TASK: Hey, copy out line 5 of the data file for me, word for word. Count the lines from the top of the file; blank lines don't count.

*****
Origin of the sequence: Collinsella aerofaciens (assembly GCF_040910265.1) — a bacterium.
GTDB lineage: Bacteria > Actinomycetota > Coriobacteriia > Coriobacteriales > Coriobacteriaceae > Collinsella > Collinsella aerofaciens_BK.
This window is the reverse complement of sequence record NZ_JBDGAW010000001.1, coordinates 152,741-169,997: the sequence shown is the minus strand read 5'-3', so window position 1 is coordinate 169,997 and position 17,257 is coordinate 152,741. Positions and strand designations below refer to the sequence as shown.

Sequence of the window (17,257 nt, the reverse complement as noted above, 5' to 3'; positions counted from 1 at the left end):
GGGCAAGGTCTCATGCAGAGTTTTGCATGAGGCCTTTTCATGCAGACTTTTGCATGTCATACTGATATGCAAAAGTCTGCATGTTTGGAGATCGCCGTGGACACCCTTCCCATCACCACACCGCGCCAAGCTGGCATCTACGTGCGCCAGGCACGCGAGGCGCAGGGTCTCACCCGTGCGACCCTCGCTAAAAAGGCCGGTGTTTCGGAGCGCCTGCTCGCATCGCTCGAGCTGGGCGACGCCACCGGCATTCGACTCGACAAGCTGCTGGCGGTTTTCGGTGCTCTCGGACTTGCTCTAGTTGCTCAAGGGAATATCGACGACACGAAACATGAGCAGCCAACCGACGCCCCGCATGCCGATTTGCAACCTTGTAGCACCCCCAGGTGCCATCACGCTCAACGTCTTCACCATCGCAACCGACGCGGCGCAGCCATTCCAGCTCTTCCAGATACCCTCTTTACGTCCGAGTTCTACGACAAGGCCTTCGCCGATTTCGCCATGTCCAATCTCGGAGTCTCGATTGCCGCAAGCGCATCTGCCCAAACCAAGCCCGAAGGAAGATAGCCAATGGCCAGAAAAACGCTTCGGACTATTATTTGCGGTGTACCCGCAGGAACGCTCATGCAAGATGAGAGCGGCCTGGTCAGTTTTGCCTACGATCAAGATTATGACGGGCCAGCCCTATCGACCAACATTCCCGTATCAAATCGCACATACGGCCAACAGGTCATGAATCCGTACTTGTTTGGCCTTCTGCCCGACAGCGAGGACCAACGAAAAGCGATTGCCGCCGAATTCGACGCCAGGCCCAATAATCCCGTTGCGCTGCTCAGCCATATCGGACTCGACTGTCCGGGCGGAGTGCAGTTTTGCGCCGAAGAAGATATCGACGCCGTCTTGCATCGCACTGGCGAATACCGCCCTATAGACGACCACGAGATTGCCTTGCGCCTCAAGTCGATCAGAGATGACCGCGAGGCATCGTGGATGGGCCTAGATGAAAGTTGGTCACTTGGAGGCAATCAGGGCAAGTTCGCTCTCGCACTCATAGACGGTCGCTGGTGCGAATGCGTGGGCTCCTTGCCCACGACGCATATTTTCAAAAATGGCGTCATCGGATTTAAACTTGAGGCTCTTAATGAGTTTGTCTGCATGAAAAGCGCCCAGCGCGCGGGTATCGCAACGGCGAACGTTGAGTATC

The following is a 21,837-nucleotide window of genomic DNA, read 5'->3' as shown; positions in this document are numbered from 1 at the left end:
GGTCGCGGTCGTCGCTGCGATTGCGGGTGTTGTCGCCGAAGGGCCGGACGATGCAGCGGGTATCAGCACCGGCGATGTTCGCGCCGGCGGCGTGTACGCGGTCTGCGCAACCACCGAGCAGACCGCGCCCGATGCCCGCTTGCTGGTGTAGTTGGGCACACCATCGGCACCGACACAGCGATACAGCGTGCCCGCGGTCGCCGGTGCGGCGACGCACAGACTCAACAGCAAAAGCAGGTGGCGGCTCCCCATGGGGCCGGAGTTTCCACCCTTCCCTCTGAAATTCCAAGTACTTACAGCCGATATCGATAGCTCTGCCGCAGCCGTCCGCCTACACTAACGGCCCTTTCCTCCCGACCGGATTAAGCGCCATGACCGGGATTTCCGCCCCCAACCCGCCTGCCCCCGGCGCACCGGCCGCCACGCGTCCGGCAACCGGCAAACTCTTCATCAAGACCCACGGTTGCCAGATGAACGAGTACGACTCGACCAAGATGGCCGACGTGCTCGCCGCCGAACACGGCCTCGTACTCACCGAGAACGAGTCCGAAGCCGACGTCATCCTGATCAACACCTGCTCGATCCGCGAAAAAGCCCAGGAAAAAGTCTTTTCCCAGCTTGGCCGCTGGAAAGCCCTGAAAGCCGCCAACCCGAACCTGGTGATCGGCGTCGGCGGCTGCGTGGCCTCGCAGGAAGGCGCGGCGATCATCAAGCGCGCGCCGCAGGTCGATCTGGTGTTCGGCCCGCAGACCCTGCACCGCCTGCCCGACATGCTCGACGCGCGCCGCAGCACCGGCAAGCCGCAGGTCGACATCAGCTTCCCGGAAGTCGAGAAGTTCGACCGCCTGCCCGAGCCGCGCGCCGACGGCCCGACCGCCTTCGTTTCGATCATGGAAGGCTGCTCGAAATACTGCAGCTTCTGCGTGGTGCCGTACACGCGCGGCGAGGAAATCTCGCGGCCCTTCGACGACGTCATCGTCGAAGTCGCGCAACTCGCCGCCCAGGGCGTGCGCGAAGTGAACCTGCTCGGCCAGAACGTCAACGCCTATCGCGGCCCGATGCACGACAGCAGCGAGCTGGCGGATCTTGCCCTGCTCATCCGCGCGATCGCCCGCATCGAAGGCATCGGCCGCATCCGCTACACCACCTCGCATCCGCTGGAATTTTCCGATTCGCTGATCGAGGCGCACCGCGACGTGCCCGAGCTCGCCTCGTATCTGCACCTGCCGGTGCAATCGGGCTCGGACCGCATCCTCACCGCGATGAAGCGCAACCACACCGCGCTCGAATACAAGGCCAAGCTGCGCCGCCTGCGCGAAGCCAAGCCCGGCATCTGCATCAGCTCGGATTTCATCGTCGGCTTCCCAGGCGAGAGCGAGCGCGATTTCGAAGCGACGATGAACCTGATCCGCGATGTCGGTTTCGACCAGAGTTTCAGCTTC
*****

GGGCAAGGTCTCATGCAGAGTTTTGCATGAGGCCTTTTCATGCAGACTTTTGCATGTCATACTGATATGCAAAAGTCTGCATGTTTGGAGATCGCCGTGGACACCCTTCCCATCACCACACCGCGCCAAGCTGGCATCTACGTGCGCCAGGCACGCGAGGCGCAGGGTCTCACCCGTGCGACCCTCGCTAAAAAGGCCGGTGTTTCGGAGCGCCTGCTCGCATCGCTCGAGCTGGGCGACGCCACCGGCATTCGACTCGACAAGCTGCTGGCGGTTTTCGGTGCTCTCGGACTTGCTCTAGTTGCTCAAGGGAATATCGACGACACGAAACATGAGCAGCCAACCGACGCCCCGCATGCCGATTTGCAACCTTGTAGCACCCCCAGGTGCCATCACGCTCAACGTCTTCACCATCGCAACCGACGCGGCGCAGCCATTCCAGCTCTTCCAGATACCCTCTTTACGTCCGAGTTCTACGACAAGGCCTTCGCCGATTTCGCCATGTCCAATCTCGGAGTCTCGATTGCCGCAAGCGCATCTGCCCAAACCAAGCCCGAAGGAAGATAGCCAATGGCCAGAAAAACGCTTCGGACTATTATTTGCGGTGTACCCGCAGGAACGCTCATGCAAGATGAGAGCGGCCTGGTCAGTTTTGCCTACGATCAAGATTATGACGGGCCAGCCCTATCGACCAACATTCCCGTATCAAATCGCACATACGGCCAACAGGTCATGAATCCGTACTTGTTTGGCCTTCTGCCCGACAGCGAGGACCAACGAAAAGCGATTGCCGCCGAATTCGACGCCAGGCCCAATAATCCCGTTGCGCTGCTCAGCCATATCGGACTCGACTGTCCGGGCGGAGTGCAGTTTTGCGCCGAAGAAGATATCGACGCCGTCTTGCATCGCACTGGCGAATACCGCCCTATAGACGACCACGAGATTGCCTTGCGCCTCAAGTCGATCAGAGATGACCGCGAGGCATCGTGGATGGGCCTAGATGAAAGTTGGTCACTTGGAGGCAATCAGGGCAAGTTCGCTCTCGCACTCATAGACGGTCGCTGGTGCGAATGCGTGGGCTCCTTGCCCACGACGCATATTTTCAAAAATGGCGTCATCGGATTTAAACTTGAGGCTCTTAATGAGTTTGTCTGCATGAAAAGCGCCCAGCGCGCGGGTATCGCAACGGCGAACGTTGAGTATC